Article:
43 hospitalised in 24 hours with malaria | mumbai | Hindustan Times
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43 hospitalised in 24 hours with malaria

mumbai Updated: May 19, 2010 01:24 IST
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Forty-three more people were hospitalised with malaria between Monday and Tuesday morning, according to civic records.

Malaria cases usually plummet during summer but the mosquito-borne disease has already claimed three lives and infected more than 1,300 people this month. The spurt in malaria cases has raised questions about BMC’s mosquito-control activities.

Malaria is transmitted via the bite of mosquitoes that carry the malaria parasite. Since mosquitoes breed in stagnant water, the BMC fumigates sites of water collection across the city.

More than 1,500 construction sites in the city are major breeding spots for mosquitoes as water is often left unattended on slabs or in containers.

From May 1, however, the civic body had put the onus of fumigating construction sites on builders. A section of the BMC has criticised the decision saying that the BMC is shirking its responsibility.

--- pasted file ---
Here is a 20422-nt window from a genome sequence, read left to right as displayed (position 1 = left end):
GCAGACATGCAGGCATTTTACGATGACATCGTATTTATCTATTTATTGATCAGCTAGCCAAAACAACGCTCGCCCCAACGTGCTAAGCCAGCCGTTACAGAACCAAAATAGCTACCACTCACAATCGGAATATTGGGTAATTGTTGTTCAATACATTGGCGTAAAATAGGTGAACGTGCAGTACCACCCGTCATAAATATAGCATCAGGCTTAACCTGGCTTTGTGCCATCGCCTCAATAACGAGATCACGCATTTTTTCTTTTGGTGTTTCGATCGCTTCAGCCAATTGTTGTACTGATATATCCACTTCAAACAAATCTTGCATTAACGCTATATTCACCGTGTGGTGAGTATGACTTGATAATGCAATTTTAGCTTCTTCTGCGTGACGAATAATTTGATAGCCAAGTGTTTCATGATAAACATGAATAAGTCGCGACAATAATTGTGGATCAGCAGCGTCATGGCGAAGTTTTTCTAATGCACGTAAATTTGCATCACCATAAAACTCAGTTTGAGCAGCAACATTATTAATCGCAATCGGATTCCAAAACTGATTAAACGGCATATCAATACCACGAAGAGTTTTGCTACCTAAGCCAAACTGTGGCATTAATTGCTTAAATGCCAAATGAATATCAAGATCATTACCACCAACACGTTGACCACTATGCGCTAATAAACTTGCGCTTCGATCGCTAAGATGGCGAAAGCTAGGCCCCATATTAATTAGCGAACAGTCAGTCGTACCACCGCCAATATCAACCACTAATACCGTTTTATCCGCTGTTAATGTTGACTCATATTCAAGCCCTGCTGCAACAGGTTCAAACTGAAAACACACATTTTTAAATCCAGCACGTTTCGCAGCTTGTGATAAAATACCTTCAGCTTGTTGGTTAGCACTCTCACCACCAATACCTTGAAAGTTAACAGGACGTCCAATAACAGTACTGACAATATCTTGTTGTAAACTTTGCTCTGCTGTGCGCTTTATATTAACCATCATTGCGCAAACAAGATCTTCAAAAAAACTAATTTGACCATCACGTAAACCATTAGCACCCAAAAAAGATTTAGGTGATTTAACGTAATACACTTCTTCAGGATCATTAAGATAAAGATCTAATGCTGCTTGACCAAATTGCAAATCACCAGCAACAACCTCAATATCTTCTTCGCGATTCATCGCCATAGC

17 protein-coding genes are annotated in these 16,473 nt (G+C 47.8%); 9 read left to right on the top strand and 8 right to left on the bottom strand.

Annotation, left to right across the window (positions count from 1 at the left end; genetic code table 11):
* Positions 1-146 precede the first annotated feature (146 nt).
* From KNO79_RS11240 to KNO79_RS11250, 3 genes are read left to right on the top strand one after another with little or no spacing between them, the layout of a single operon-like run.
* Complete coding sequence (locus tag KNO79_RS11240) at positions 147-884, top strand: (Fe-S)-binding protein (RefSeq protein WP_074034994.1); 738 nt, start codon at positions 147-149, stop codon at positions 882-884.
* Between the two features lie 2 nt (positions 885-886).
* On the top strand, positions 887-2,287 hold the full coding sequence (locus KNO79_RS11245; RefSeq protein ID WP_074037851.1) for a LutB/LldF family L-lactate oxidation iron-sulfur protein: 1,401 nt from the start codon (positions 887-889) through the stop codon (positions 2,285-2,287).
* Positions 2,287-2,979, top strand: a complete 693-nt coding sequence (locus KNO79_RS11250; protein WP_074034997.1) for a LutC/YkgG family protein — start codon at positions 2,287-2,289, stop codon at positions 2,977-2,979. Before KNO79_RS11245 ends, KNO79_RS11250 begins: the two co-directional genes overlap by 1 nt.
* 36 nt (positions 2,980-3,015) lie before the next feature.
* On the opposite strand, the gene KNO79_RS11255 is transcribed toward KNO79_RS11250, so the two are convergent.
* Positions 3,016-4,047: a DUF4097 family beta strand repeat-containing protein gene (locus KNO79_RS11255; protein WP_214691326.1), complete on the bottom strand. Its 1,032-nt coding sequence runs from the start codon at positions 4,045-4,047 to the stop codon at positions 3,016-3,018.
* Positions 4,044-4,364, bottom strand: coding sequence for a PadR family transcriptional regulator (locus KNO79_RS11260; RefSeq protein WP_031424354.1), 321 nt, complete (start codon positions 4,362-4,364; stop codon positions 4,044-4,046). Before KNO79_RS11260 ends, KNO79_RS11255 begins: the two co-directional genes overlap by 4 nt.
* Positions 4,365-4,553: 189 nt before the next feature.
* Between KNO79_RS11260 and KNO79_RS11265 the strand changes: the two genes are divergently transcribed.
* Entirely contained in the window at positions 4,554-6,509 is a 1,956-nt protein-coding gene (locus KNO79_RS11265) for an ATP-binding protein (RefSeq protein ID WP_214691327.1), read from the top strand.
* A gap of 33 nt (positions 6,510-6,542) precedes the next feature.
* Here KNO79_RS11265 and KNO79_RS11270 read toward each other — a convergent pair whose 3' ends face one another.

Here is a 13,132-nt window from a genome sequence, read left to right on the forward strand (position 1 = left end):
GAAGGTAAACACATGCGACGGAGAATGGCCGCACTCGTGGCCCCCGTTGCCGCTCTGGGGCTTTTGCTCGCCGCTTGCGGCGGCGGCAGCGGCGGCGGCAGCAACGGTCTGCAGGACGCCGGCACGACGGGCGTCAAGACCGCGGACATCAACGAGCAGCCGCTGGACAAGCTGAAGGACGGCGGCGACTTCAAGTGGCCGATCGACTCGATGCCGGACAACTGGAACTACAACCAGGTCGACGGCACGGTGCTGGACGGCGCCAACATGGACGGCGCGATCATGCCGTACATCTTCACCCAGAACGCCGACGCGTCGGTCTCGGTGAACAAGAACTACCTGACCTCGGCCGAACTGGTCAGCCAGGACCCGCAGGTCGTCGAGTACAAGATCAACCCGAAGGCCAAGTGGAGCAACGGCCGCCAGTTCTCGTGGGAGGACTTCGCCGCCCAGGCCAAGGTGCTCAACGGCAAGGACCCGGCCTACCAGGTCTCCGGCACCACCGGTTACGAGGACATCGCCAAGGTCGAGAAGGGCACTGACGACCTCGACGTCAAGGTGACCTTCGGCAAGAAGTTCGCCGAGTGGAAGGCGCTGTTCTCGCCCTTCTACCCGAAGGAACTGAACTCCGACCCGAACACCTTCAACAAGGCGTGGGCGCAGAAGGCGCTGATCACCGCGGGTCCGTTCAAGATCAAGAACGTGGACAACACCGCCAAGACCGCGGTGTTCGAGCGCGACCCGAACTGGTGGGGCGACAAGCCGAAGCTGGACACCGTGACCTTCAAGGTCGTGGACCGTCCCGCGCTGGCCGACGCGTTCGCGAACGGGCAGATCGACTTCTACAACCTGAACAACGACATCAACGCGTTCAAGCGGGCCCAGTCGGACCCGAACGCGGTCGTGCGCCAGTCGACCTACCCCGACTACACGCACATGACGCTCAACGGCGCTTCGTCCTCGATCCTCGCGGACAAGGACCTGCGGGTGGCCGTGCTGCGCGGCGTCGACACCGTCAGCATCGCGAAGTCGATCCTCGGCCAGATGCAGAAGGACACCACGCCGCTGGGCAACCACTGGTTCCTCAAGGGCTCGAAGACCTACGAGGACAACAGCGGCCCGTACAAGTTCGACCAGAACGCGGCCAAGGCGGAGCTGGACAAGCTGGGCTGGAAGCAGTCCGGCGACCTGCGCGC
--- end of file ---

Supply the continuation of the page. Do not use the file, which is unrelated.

“It is the BMC’s duty to keep the city disease-free. How can they dump it on builders?” said BJP corporator Ashish Shelar.
BMC’s Insecticide Officer Arun Bamne defended the decision saying they would conduct frequent checks at construction sites.

“We have sent circulars to 2083 builders informing them about their new responsibility,” he said. “We have held 31 meetings at all ward offices to make them aware of the need for keeping sites mosquito-free. More than 530 representatives have attended the meeting,” he said.

Bamne added that builders could hire any one of the three private agencies, which had been identified by the BMC, to carry out fogging and larvae-detection activity.

The BMC has filled 43 vacant posts in the insecticide department and some posts in the surveillance departments so that there are adequate officers to conduct anti-malaria drives.

Students from the Preventive and Social Medicine departments of KEM, Nair and Sion Hospital have also been roped in to do a door-to-door health check-ups before the monsoons, especially in the slums.

“We have also issued circulars to all housing societies, asking them to keep their overhead tanks clean,” said Bamne.